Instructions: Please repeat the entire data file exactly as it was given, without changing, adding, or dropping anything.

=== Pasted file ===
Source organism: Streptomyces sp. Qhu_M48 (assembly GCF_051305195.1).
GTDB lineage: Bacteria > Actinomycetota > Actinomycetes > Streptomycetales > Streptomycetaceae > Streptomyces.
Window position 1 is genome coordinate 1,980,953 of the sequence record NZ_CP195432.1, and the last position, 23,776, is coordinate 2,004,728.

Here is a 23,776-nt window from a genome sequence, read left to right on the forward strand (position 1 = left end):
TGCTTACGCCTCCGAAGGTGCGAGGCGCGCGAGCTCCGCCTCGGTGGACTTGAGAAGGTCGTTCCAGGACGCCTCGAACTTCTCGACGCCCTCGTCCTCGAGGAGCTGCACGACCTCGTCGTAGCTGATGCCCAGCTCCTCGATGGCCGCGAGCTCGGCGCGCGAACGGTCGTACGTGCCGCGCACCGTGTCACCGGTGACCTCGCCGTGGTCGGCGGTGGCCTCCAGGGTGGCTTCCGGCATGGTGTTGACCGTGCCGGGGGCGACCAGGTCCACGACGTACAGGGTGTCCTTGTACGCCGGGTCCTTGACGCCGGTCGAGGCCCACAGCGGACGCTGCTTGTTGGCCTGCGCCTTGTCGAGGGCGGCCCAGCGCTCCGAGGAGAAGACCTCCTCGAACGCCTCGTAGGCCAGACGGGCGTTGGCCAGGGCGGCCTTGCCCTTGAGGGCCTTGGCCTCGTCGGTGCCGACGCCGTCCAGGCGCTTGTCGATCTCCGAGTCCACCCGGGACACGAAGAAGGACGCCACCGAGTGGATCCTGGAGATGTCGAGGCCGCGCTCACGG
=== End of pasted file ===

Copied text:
Source organism: Streptomyces sp. Qhu_M48 (assembly GCF_051305195.1).
GTDB lineage: Bacteria > Actinomycetota > Actinomycetes > Streptomycetales > Streptomycetaceae > Streptomyces.
Window position 1 is genome coordinate 1,980,953 of the sequence record NZ_CP195432.1, and the last position, 23,776, is coordinate 2,004,728.

Here is a 23,776-nt window from a genome sequence, read left to right on the forward strand (position 1 = left end):
TGCTTACGCCTCCGAAGGTGCGAGGCGCGCGAGCTCCGCCTCGGTGGACTTGAGAAGGTCGTTCCAGGACGCCTCGAACTTCTCGACGCCCTCGTCCTCGAGGAGCTGCACGACCTCGTCGTAGCTGATGCCCAGCTCCTCGATGGCCGCGAGCTCGGCGCGCGAACGGTCGTACGTGCCGCGCACCGTGTCACCGGTGACCTCGCCGTGGTCGGCGGTGGCCTCCAGGGTGGCTTCCGGCATGGTGTTGACCGTGCCGGGGGCGACCAGGTCCACGACGTACAGGGTGTCCTTGTACGCCGGGTCCTTGACGCCGGTCGAGGCCCACAGCGGACGCTGCTTGTTGGCCTGCGCCTTGTCGAGGGCGGCCCAGCGCTCCGAGGAGAAGACCTCCTCGAACGCCTCGTAGGCCAGACGGGCGTTGGCCAGGGCGGCCTTGCCCTTGAGGGCCTTGGCCTCGTCGGTGCCGACGCCGTCCAGGCGCTTGTCGATCTCCGAGTCCACCCGGGACACGAAGAAGGACGCCACCGAGTGGATCCTGGAGATGTCGAGGCCGCGCTCACGG